We present our selection of the 10 most prominent neighbourhoods at present. You liked Lisbon, London, Sao Paulo, Delhi, Athens, Bogota... You'll love Príncipe Real, Bankside, Vila Buarque, Shahpur Jat, Metaxourgio, San Felipe... Use the guide to see the rest:
Where: The Tsars' former capital overthrows the cliche that Moscow is forever the queen of alternative Russia: insiders know full well that 'Peter' (St Petersburg) has slowly but surely started to shift. The bohemian centre of St Petersburg is vibrant, but this ambiance stretches far beyond.
The reason: A new taste for local artisans and designers is emerging in Russia. This recent explosion of new accommodation and squats in abandoned factories also marks the desire of today's youth to reassert their creativity. Behind anonymous facades (they're hard to find without help), small cafes and independent labels lend a bohemian atmosphere and are booming, out of sight of passers-by. In winter they use these buildings and get warm there; in summer they dance on the rooftops.
Flora and fauna : The most recent alternative hub opened last summer. Bordering the Fontanka Canal, Golitsyn Loft (named after Prince Golitsyn, its first owner) lies behind a beautiful neoclassical façade: there's an anti-cafe (cafe which charges based on time spent there), food trucks, artists' nurseries, mini canteens, a florist and even cupcakes. Settle down at the Civil Coffee Bar and try the traditional doughnuts beneath the period mouldings, or the succulent syrniki (pancakes with fromage frais). Near the Hermitage, in the Space Taiga, this eight-storey boutique offers a honed-down collection by Russian designers: the fitting rooms look out over the Neva. In the Vosstaniya district there is another 'cluster' (the local name for these bohemian pockets of designers): Etagi is spread over several slightly ramshackle floors of an old bread factory. There are designers, a hipster eatery (the Green Room Café), a vegan bar, events such as a fox festival (sic) and a cultural space. People go mainly for its extensive summer terrace with views over the rooftops. Not as essential: Fligel Store where, in addition to a photo gallery, you will find modern versions of the famous valenki felted wool boots. There are also havens for contemporary art: the new Street Art Museum, the Lumiere Hall industrial site, and the island of New Holland, in the midst an arty conversion since its takeover by Roman Abramovich.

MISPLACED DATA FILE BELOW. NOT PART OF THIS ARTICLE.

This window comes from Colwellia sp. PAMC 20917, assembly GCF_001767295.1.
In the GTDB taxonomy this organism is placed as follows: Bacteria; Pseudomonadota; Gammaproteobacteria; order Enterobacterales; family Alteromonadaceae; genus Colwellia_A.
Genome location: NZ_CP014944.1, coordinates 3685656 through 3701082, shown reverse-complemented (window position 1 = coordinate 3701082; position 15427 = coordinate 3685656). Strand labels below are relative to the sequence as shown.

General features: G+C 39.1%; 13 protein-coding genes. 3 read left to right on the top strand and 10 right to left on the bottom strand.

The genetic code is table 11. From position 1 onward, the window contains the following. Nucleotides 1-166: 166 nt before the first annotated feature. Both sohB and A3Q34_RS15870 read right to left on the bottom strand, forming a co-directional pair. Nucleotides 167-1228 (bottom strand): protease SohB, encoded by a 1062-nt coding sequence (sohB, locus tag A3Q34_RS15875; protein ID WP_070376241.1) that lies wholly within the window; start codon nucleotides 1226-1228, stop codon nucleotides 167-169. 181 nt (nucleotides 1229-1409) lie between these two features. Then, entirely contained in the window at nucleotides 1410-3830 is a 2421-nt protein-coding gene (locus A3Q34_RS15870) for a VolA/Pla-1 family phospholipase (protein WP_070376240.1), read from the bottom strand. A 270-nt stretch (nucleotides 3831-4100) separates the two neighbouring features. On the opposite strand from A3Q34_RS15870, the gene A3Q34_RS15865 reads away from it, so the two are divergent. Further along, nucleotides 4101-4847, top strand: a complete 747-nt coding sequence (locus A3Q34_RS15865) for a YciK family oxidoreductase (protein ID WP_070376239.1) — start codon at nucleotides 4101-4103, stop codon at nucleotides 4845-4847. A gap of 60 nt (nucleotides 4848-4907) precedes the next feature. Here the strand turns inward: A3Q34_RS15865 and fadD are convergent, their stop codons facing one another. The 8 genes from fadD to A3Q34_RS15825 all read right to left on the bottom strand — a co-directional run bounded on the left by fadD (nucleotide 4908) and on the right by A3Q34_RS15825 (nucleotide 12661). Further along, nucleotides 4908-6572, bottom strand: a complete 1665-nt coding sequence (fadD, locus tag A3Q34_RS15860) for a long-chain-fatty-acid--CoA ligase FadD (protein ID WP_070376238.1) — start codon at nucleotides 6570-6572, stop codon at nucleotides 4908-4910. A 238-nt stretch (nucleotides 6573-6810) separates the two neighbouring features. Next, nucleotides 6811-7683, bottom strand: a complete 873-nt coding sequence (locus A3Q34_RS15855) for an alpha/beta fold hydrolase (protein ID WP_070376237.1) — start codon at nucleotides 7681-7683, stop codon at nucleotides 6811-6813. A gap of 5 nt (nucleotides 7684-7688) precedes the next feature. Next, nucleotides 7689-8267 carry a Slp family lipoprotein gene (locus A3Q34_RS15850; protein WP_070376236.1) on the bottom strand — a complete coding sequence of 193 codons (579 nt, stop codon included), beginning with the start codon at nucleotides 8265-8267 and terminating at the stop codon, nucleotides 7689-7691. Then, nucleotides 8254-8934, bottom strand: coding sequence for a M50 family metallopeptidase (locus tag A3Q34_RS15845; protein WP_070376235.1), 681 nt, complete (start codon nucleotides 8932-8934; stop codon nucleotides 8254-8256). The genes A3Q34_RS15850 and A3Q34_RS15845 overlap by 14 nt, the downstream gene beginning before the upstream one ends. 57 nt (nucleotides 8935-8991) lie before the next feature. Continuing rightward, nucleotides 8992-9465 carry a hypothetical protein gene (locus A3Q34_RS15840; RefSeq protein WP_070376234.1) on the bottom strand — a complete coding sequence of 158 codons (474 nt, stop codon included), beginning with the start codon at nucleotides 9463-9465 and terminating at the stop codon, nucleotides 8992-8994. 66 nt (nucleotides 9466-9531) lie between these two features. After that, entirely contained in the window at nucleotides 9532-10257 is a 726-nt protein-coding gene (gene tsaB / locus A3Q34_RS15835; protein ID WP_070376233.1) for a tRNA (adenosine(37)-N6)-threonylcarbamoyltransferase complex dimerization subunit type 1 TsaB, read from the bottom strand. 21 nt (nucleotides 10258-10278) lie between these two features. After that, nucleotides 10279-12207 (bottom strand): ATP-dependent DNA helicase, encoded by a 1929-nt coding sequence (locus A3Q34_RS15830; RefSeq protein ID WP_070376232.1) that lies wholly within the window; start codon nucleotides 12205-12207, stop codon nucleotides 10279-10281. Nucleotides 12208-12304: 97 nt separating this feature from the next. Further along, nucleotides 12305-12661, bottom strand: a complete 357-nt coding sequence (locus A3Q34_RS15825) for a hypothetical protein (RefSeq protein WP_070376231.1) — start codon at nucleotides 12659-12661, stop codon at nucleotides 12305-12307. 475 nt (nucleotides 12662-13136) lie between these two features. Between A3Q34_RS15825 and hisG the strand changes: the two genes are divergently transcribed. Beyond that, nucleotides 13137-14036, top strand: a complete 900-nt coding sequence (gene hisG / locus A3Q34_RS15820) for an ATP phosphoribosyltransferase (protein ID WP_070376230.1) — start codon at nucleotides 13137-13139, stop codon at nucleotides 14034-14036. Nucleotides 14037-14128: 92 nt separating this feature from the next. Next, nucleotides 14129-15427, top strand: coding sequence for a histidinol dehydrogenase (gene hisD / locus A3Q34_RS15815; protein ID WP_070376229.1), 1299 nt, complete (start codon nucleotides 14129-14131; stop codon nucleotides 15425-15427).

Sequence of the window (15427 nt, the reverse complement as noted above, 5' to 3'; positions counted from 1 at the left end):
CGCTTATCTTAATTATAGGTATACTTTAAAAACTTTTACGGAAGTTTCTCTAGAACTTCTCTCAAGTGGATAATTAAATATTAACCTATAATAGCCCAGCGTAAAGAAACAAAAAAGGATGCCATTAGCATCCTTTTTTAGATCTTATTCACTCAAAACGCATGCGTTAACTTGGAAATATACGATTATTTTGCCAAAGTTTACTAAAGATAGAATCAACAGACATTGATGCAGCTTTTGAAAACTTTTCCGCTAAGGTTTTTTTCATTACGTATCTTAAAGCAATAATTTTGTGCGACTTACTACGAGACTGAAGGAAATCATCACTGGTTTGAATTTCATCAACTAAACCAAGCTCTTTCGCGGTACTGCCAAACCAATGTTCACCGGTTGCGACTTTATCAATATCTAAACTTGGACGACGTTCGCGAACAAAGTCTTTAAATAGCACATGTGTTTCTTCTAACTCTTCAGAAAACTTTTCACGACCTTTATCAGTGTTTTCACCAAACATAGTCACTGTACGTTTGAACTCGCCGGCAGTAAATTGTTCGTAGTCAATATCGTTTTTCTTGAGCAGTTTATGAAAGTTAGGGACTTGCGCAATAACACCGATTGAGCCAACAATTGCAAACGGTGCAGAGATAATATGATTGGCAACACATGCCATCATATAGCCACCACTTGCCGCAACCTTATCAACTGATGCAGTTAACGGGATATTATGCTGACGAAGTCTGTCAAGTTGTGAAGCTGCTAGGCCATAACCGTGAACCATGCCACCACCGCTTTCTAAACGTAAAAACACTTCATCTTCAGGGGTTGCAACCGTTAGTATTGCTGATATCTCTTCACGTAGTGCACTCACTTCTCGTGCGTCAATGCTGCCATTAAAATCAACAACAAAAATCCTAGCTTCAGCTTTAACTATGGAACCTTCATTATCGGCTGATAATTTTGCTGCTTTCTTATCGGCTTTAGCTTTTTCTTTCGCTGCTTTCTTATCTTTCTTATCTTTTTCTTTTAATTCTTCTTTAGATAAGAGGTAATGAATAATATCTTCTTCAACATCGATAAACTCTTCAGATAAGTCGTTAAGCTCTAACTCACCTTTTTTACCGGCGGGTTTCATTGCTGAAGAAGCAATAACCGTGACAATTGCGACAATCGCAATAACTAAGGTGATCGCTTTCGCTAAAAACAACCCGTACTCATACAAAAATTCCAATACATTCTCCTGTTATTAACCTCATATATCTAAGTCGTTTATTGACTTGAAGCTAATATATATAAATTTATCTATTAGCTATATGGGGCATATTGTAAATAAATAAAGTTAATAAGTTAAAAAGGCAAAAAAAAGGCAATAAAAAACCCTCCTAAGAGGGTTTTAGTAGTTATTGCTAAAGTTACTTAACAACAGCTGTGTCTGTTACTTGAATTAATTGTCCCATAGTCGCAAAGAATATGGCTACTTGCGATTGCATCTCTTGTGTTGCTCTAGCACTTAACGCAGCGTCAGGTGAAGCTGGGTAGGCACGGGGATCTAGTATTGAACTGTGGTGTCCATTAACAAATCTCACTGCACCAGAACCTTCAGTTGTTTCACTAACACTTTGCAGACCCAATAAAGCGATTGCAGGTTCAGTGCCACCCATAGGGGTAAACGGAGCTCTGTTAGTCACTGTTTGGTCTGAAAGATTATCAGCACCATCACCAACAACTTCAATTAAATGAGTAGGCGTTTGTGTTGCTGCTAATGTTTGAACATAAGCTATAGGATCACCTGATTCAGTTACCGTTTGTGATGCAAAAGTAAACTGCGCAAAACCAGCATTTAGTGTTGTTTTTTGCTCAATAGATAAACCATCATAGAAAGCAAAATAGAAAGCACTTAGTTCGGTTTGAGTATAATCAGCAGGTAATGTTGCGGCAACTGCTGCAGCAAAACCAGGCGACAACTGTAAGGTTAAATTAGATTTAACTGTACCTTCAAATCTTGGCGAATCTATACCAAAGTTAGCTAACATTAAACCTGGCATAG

Base Camp : The Rocco Forte Astoria Hotel is ideally located a ten-minute walk from the Hermitage, combining contemporary refinement with grandiose Russian style and excellent service. On Nevski Avenue, the 140-year-old Belmond Grand Hotel Europe will delight those seeking the luxury of an old-fashioned palace, which also boasts impeccable service.
Go : Taiga Space and Golitsyn Loft are around 10-20 minutes from Astoria by foot. Get off at Ligovsky Prospekt station for Loft Project Etagi.